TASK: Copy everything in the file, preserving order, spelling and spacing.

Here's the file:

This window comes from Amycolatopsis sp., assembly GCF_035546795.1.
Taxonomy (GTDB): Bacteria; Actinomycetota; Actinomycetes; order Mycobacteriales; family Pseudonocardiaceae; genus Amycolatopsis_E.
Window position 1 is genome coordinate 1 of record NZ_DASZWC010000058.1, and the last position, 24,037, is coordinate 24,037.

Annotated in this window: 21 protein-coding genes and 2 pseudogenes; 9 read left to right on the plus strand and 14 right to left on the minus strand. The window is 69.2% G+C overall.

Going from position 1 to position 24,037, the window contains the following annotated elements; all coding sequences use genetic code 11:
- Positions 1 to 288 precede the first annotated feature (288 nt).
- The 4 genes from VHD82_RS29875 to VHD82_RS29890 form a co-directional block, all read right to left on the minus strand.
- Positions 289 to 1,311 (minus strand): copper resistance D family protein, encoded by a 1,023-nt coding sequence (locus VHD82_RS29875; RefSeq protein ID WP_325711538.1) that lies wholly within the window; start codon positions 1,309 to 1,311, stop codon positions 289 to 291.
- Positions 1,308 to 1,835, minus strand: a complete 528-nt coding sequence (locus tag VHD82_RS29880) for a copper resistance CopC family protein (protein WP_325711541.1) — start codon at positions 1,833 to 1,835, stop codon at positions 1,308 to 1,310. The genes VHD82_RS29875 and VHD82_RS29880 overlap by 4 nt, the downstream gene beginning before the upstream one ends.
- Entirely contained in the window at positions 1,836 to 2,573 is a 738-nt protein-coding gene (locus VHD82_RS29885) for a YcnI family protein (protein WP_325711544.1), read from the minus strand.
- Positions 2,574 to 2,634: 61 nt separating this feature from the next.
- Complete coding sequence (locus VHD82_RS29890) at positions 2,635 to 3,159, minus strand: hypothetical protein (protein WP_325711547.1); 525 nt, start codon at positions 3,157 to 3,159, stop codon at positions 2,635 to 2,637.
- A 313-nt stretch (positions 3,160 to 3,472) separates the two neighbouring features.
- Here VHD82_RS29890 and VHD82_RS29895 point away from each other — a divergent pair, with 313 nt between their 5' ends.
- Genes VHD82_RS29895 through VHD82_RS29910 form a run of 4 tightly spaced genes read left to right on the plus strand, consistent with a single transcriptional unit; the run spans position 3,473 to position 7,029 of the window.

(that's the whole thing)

This window comes from Amycolatopsis sp., assembly GCF_035546795.1.
Taxonomy (GTDB): Bacteria; Actinomycetota; Actinomycetes; order Mycobacteriales; family Pseudonocardiaceae; genus Amycolatopsis_E.
Window position 1 is genome coordinate 1 of record NZ_DASZWC010000058.1, and the last position, 24,037, is coordinate 24,037.

Annotated in this window: 21 protein-coding genes and 2 pseudogenes; 9 read left to right on the plus strand and 14 right to left on the minus strand. The window is 69.2% G+C overall.

Going from position 1 to position 24,037, the window contains the following annotated elements; all coding sequences use genetic code 11:
- Positions 1 to 288 precede the first annotated feature (288 nt).
- The 4 genes from VHD82_RS29875 to VHD82_RS29890 form a co-directional block, all read right to left on the minus strand.
- Positions 289 to 1,311 (minus strand): copper resistance D family protein, encoded by a 1,023-nt coding sequence (locus VHD82_RS29875; RefSeq protein ID WP_325711538.1) that lies wholly within the window; start codon positions 1,309 to 1,311, stop codon positions 289 to 291.
- Positions 1,308 to 1,835, minus strand: a complete 528-nt coding sequence (locus tag VHD82_RS29880) for a copper resistance CopC family protein (protein WP_325711541.1) — start codon at positions 1,833 to 1,835, stop codon at positions 1,308 to 1,310. The genes VHD82_RS29875 and VHD82_RS29880 overlap by 4 nt, the downstream gene beginning before the upstream one ends.
- Entirely contained in the window at positions 1,836 to 2,573 is a 738-nt protein-coding gene (locus VHD82_RS29885) for a YcnI family protein (protein WP_325711544.1), read from the minus strand.
- Positions 2,574 to 2,634: 61 nt separating this feature from the next.
- Complete coding sequence (locus VHD82_RS29890) at positions 2,635 to 3,159, minus strand: hypothetical protein (protein WP_325711547.1); 525 nt, start codon at positions 3,157 to 3,159, stop codon at positions 2,635 to 2,637.
- A 313-nt stretch (positions 3,160 to 3,472) separates the two neighbouring features.
- Here VHD82_RS29890 and VHD82_RS29895 point away from each other — a divergent pair, with 313 nt between their 5' ends.
- Genes VHD82_RS29895 through VHD82_RS29910 form a run of 4 tightly spaced genes read left to right on the plus strand, consistent with a single transcriptional unit; the run spans position 3,473 to position 7,029 of the window.